All those billions we spent and yet at 6pm, many days coal, gas and hydro provide 98% of the power Australia needs. Wind and solar are our spare bikes, the third ski, the Banana-Slicers of the National Grid (read those reviews). Just what would we do if wind and solar were all we had? — Jo
At peak time intermittent renewables often make less than 2% of total Australian electricity
Guest Post by Anton Lang (TonyFromOz)
h/t to Rafe Campion at Catalaxy
When power is required the most, wind and solar are missing almost entirely. This isn’t cherry picking of one time — peak time is the most important time on the grid, when the most power is required. The almost non-existent contribution from renewables is so common it has occurred now for seven days out of the last 14 days.
I’ve been doing a series on the Australian generation and demand curves on a daily basis for seven weeks, the totals are settling down, so that now the percentage changes are only in tenths of a percent, and consider that when it comes to total power and coal fired power, a tenth of one percent is 600MegaWattHours, so at that end of the scale, small is actually large, if you can see that.
At the moment, after 10 weeks, coal fired power is delivering 72.37% of all power, and wind is delivering only 6.16% of all generated power. I have all the percentages, but those two are the ones of most importance. Wind power has just had a very good week (for wind), but in the end, coal fired power is still delivering more than 3 times the total for every renewable power source in the country.
You might wonder why I haven’t mentioned solar power here, because ALL the solar plants, (not rooftop solar) only generate 0.38% of the required power, so just a tick above nothing at all.
The main evening peak occurs at 5.30 to 6PM, when power consumption is always at its greatest when people come home, cook dinner, throw on the washing and have showers. (Note here the time, 5.30/6PM, so the Sun has set and there is ZERO power from any solar power plant, and also ZERO power from any rooftop solar installation as well). It’s that one point in time when a large supply of power is at its most critical, so now look at this data for seven days of 14 days in the middle of winter. Wind has had a poor time of it lately, due to those High Pressure weather systems hovering over the area where there is the largest concentration of wind plants, hence very little pressure gradients for wind, and they are in South Australia and Victoria.
Here’s a sample of seven of those 14 midwinter days at 6pm peak power time:
- Wednesday 20 June – Peak power – 29680MW. Wind power – 500MW. Total from wind and solar – 1.7%
- Thursday 21 June – Peak – 29950MW. Wind – 100MW. Total from wind and solar – 0.33%
- Monday 25 June – Peak – 30870MW. Wind – 170MW. Total from wind and solar – 0.48%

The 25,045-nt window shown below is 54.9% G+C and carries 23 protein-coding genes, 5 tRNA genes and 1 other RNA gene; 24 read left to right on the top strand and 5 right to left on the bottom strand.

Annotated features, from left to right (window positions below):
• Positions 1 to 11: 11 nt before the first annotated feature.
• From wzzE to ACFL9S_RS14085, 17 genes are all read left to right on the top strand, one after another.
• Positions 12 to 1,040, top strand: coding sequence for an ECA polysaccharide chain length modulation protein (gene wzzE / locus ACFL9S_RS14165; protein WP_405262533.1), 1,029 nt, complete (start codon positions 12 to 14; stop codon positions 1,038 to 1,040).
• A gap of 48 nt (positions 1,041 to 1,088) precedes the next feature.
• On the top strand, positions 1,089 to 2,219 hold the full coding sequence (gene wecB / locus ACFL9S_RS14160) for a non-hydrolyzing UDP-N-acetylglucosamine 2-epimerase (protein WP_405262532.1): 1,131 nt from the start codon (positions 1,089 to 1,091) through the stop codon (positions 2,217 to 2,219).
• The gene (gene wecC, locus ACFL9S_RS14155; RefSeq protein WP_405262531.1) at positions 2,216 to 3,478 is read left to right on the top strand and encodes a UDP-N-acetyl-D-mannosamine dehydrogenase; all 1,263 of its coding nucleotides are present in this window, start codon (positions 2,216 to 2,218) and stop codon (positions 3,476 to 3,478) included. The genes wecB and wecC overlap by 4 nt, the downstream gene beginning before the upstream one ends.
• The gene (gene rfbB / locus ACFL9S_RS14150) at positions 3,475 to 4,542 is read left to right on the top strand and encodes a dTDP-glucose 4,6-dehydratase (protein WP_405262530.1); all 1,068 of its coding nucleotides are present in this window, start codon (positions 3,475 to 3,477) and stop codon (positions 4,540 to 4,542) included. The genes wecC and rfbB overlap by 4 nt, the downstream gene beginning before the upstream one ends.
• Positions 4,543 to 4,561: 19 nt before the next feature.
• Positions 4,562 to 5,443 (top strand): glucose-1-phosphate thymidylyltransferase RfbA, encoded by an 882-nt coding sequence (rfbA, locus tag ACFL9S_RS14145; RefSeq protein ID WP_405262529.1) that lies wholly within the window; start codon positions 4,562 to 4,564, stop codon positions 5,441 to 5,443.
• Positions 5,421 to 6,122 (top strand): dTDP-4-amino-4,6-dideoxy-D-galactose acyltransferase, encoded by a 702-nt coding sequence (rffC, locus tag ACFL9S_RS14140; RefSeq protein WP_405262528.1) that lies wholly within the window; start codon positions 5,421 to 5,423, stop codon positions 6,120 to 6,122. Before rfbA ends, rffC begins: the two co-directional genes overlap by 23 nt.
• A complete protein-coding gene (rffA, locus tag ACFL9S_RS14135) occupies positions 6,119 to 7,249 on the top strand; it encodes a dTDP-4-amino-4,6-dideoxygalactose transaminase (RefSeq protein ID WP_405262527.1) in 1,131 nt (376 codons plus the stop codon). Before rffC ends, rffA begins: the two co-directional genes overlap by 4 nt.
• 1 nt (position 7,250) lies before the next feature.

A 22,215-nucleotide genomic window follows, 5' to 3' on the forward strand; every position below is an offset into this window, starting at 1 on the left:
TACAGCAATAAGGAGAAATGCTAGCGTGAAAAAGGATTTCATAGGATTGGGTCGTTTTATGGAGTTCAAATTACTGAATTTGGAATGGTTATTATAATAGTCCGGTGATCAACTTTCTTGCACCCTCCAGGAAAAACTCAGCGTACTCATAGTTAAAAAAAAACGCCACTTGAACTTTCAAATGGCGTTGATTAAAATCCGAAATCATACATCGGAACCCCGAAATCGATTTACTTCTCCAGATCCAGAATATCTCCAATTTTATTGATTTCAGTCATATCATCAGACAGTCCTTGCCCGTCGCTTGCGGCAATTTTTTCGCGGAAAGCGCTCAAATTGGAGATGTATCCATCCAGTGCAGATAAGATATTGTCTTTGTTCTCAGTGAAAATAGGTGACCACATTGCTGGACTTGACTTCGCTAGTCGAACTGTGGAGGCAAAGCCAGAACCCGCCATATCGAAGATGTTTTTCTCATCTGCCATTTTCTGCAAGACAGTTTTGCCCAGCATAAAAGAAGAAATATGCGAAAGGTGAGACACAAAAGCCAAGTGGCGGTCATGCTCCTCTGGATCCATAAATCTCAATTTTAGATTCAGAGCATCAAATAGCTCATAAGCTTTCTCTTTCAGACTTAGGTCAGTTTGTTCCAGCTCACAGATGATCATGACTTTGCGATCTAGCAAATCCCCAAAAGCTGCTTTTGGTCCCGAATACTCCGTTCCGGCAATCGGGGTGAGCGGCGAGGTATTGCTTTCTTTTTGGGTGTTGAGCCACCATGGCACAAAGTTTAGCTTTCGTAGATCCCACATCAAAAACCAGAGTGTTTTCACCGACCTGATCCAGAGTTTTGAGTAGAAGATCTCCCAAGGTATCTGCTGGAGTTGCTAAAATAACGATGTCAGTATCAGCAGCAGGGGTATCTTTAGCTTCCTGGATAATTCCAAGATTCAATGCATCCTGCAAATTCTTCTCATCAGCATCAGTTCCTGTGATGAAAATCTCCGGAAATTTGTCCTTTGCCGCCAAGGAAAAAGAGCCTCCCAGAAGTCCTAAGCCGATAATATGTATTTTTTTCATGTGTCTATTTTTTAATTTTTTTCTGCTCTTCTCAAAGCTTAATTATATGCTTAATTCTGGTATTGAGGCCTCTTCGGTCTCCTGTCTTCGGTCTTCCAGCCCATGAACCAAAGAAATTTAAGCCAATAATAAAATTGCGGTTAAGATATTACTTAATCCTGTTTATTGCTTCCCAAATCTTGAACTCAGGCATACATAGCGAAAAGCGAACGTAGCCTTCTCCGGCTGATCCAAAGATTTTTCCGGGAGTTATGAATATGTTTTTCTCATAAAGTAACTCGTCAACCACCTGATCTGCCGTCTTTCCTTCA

- Tuesday 26 June – Peak – 30600MW. Wind – 340MW. Total from wind and solar – 1.1%
- Wednesday 27 June – Peak – 30480MW. Wind – 340MW. Total from wind and solar – 1.1%
- Thursday 28 June – Peak – 30400MW. Wind – 450MW. Total from wind and solar – 1.5%
- Sunday 01 July – Peak – 28190MW. Wind – 200MW. Total from wind and solar – 0.7%
There were three other days when it was between 2% and 3%, but these are the seven lowest. This is all wind, as the Sun has set and in winter, solar is useless at 6pm.
So, when power is required the most, wind and solar are missing almost entirely. The point here is that even though the country is consuming the most electricity it actually can consume, on those 14 days, almost ALL OF IT was actually being delivered from coal fired power, natural gas fired power, and hydro power.
From the low point of 0.3% (100MW of that Peak) to the high point of 2%, (600MW) is between one and three units at a gas plant just waiting for the call already to ‘fire up’. The fact that those three main sources have already proved they can handle it is an indictment on the total and utter uselessness of wind power, solar power, and rooftop solar power.
Coal power just keeps going, while hydro and gas are volatile depending on wind generation
There was something I noticed after a week or two of doing it, and that was that whatever wind power did, up, or down, it had no effect at all on what coal fired power was supplying. At first I thought it may have been an anomaly or a short term thing, but after seven weeks now, it is in fact the case.
Wind power varies wildly on a daily basis, but coal fired power just kept delivering within its close range of power generation, no matter what.
What they were using as an ‘adjustment’ factor was natural gas fired power, and also hydro power as well. So, if wind power was up, then those other two were down, and when wind power was down, then those other two were up. And coal fired power stayed (virtually) the same. You might think that (keeping in mind that I said earlier that with coal fired power, big can ‘look’ small) any change would be subject to ‘scale’, but here I’m talking of wind varying by sometimes hundreds and more MW, and the other two the same also, but coal fired power only changed by perhaps one hundred MW up or down, so nothing really. The confirmation came on two days last week, the Thursday and Friday, and look at these figures, and these are the average power delivery per hour across the day.
Thursday coal fired power – 18600MW and wind power – 710MW
Friday coal fired power – 18500MW and wind power 2450MW, and overall power generation was 300MW lower at an average of 25200MW per hour.
So, while overall power consumption was ever so slightly lower, wind power was up by 1740MW , and coal fired power only changed by 100MW, and while this one is the most obvious, all the other changes also reflect very little change for coal fired power when wind power varies so wildly on that daily basis.
TonyFromOz series on daily Australian power supply and demand. The Latest week results, (week 10) and there will be a new one next Monday